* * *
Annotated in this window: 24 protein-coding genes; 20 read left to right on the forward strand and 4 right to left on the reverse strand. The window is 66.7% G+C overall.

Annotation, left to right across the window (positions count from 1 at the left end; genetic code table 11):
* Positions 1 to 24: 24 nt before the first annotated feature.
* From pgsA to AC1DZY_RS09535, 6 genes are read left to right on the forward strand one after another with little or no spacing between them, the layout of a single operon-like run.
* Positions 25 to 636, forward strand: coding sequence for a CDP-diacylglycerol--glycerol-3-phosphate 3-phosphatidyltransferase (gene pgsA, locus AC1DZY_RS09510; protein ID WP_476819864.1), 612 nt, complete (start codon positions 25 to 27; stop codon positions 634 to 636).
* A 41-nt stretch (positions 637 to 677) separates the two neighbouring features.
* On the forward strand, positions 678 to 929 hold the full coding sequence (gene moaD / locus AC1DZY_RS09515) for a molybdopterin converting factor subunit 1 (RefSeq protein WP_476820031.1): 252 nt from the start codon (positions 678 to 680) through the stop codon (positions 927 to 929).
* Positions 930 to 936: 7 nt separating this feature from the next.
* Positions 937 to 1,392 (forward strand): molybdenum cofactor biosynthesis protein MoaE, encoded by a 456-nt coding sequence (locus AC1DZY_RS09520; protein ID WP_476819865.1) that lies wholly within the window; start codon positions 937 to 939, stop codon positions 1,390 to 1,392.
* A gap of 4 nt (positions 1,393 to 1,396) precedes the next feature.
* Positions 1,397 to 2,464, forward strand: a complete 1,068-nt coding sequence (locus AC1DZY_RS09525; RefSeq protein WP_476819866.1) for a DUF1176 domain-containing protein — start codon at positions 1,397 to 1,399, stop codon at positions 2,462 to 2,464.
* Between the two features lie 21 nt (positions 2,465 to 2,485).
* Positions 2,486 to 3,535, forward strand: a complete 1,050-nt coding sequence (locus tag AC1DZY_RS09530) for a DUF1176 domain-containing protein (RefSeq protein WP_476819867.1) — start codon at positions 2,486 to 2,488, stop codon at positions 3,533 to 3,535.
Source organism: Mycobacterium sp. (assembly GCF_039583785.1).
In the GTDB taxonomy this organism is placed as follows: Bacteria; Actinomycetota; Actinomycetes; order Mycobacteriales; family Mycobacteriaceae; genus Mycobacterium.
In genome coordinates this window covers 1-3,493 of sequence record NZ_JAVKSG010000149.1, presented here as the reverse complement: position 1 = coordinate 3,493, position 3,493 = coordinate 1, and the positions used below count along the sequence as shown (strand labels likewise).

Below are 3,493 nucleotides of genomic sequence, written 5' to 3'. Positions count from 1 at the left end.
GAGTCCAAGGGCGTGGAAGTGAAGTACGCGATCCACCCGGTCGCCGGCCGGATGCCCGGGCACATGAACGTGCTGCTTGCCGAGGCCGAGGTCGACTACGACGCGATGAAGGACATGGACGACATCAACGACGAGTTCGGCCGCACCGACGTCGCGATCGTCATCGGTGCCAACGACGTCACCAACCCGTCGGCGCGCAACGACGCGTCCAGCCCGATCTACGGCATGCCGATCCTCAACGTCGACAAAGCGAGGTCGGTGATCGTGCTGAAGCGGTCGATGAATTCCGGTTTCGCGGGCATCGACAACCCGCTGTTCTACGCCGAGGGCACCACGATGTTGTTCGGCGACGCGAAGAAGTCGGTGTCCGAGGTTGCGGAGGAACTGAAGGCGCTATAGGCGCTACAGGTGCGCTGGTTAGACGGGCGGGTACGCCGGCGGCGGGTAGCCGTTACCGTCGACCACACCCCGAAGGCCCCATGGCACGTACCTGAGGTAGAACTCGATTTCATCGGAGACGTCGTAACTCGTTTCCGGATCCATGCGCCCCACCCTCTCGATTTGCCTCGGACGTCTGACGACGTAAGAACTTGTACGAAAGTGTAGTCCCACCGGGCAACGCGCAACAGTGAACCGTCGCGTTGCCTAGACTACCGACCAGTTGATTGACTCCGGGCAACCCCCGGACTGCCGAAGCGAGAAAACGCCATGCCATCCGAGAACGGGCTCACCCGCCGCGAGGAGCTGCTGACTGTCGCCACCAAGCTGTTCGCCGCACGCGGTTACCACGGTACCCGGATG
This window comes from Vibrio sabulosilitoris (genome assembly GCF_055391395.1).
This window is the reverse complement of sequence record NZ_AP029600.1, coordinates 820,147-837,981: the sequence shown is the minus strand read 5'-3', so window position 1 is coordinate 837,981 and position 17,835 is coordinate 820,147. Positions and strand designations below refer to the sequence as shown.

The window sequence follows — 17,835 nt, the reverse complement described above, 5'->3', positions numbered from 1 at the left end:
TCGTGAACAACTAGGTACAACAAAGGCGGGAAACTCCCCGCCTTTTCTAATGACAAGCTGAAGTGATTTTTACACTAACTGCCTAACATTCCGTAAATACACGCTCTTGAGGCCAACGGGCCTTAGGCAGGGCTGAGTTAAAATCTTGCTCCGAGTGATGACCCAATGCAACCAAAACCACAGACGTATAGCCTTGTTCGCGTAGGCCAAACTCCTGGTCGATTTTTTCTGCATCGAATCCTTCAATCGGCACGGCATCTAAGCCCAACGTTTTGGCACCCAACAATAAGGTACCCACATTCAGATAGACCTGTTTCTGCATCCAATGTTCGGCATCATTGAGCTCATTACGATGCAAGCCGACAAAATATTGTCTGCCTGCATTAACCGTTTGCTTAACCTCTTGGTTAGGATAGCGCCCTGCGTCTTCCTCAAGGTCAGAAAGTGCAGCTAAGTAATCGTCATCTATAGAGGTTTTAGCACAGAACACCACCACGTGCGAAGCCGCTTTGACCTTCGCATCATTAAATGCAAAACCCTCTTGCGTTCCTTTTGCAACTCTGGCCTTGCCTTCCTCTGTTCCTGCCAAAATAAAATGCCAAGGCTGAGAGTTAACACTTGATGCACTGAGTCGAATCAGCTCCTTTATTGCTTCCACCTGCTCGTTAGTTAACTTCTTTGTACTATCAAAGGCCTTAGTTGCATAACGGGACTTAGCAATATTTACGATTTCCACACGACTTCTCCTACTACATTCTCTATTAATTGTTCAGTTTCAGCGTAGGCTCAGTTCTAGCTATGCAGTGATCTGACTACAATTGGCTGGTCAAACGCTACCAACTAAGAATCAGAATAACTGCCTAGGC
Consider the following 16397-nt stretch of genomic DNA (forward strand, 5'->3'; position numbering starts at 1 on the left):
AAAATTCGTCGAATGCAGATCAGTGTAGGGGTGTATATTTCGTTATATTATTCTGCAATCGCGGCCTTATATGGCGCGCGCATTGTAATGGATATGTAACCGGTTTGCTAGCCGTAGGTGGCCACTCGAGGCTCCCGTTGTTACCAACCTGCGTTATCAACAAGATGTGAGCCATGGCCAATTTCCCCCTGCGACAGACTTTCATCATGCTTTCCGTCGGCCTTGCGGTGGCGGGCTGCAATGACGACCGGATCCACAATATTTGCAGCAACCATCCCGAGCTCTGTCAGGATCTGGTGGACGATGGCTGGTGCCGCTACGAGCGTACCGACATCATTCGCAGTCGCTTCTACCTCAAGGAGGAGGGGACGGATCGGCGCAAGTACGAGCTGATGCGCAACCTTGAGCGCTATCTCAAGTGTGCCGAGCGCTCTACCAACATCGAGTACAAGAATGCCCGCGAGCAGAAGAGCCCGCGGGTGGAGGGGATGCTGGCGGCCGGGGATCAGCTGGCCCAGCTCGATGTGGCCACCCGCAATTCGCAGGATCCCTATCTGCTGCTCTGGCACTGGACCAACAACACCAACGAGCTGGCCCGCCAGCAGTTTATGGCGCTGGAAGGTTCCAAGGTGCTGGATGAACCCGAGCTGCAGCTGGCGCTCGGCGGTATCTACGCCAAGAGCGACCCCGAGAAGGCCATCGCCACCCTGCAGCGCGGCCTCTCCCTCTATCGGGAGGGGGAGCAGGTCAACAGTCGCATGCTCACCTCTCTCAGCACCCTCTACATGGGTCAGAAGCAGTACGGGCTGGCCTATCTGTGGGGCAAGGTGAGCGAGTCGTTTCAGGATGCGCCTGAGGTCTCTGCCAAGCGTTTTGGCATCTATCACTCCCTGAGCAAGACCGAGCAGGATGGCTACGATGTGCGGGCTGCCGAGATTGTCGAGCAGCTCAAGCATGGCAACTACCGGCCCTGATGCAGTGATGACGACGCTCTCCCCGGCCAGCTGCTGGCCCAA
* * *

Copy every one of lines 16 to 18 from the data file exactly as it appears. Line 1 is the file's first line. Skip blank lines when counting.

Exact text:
In genome coordinates this window covers 1-3,493 of sequence record NZ_JAVKSG010000149.1, presented here as the reverse complement: position 1 = coordinate 3,493, position 3,493 = coordinate 1, and the positions used below count along the sequence as shown (strand labels likewise).

Below are 3,493 nucleotides of genomic sequence, written 5' to 3'. Positions count from 1 at the left end.
GAGTCCAAGGGCGTGGAAGTGAAGTACGCGATCCACCCGGTCGCCGGCCGGATGCCCGGGCACATGAACGTGCTGCTTGCCGAGGCCGAGGTCGACTACGACGCGATGAAGGACATGGACGACATCAACGACGAGTTCGGCCGCACCGACGTCGCGATCGTCATCGGTGCCAACGACGTCACCAACCCGTCGGCGCGCAACGACGCGTCCAGCCCGATCTACGGCATGCCGATCCTCAACGTCGACAAAGCGAGGTCGGTGATCGTGCTGAAGCGGTCGATGAATTCCGGTTTCGCGGGCATCGACAACCCGCTGTTCTACGCCGAGGGCACCACGATGTTGTTCGGCGACGCGAAGAAGTCGGTGTCCGAGGTTGCGGAGGAACTGAAGGCGCTATAGGCGCTACAGGTGCGCTGGTTAGACGGGCGGGTACGCCGGCGGCGGGTAGCCGTTACCGTCGACCACACCCCGAAGGCCCCATGGCACGTACCTGAGGTAGAACTCGATTTCATCGGAGACGTCGTAACTCGTTTCCGGATCCATGCGCCCCACCCTCTCGATTTGCCTCGGACGTCTGACGACGTAAGAACTTGTACGAAAGTGTAGTCCCACCGGGCAACGCGCAACAGTGAACCGTCGCGTTGCCTAGACTACCGACCAGTTGATTGACTCCGGGCAACCCCCGGACTGCCGAAGCGAGAAAACGCCATGCCATCCGAGAACGGGCTCACCCGCCGCGAGGAGCTGCTGACTGTCGCCACCAAGCTGTTCGCCGCACGCGGTTACCACGGTACCCGGATG